Divorced Dad’s Guide To A Happy Father’s Day

by
 Jacqui Atcheson
June 19, 2020

Divorced Dad’s Guide To A Happy Father’s Day

Jacqui Atcheson

Mother’s Day and Father’s Day are two of the most emotional days for divorced parents. Today, let’s concentrate on the dads. 

Divorce can trigger highly charged and sensitive feelings. Whatever the reason for the split, these feelings are very real and painful for the non-custodial father. He no longer has his children full-time and now has to deal with the issues of Father’s Day. These dads already feel horrible about the divorce (failing as a husband and a father), and now they have to manage the emotions attached to Father’s Day. 

Here are a few suggestions on how to survive, find peace and enjoy celebrating on this day.

If you have your kids all day:

  • Plan, Plan, Plan. Depending on the age of the children, plan nap time, meal time, etc. Plan fun and interactive activities. Play board games, cook a meal together, take a walk, ride bikes around the neighborhood. 
  • What about something creative? An art project that can be hung and remembered by all in your home and/or the kiddos can take home with them. This is an awesome way to celebrate and create memories of your day. Think about making this an annual project.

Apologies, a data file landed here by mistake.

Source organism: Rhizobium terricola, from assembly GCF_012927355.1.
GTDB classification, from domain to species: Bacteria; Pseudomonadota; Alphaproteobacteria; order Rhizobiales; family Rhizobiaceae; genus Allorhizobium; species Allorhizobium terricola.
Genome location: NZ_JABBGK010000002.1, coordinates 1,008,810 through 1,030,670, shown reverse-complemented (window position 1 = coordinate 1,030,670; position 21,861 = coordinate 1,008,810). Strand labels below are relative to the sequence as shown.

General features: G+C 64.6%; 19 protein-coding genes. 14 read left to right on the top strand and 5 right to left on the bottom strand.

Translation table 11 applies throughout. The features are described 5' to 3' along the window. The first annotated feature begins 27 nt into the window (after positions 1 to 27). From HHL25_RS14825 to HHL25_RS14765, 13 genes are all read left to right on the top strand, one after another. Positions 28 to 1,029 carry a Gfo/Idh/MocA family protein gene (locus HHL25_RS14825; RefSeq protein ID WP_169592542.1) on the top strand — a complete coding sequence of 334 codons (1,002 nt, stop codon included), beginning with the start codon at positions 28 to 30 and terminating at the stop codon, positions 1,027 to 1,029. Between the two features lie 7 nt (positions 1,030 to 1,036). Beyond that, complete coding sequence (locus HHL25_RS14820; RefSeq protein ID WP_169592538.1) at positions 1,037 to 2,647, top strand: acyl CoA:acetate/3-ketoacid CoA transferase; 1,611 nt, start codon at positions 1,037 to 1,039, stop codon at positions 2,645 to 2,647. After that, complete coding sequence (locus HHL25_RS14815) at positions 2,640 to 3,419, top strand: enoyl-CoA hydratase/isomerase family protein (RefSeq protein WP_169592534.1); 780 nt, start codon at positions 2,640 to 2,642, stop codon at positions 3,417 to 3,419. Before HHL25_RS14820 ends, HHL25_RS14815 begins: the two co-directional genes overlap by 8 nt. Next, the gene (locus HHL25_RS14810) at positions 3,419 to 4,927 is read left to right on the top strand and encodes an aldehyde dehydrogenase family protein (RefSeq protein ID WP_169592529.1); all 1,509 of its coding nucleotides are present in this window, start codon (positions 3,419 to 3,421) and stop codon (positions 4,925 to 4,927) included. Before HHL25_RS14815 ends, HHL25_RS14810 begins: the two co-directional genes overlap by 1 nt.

• Take videos and pictures. Capture the moments. Make a collage or photo album.

If you will see your kids for part of the day:

  • Have a plan for your time together. The time with your children should be fun and interactive. The suggestions are the same as above just in a condensed amount of time. Remember to pick up and drop off your kids on time. This is not the time for anxiety and stress for anyone. 

 For your time without your children:

  • Find other single dads and play a few rounds of golf, exercise, eat a good meal and just chill. If you are alone, consider journaling.
  • Celebrate your father or other father figures in your life.

If you don’t see your children:

  • Prepare emotionally, as being without your kids is extremely heartbreaking. Consider this and prepare for these feelings.
  • Plan, plan, plan ahead. Do you like to hike, bike, or take long drives? Are there movies or TV binge shows you have wanted to catch up on? 
  • Write a Father’s Day card or letter to each of your children individually. Let each of them know how much you love him/her. Remind him/her of memories both sweet and humorous that you hold near and dear to your heart. Send them photos that make you smile with each of them. 
  • Call or Facetime with them. If there are time zone restraints or other commitments that are had, set up a mutually agreeable time. Talk about pleasant, loving, humorous times together. 

Being divorced on Father’s Day can take an emotional toll on you. I hope these suggestions help make this day better and start a cycle of positive memories for and with you and your children.



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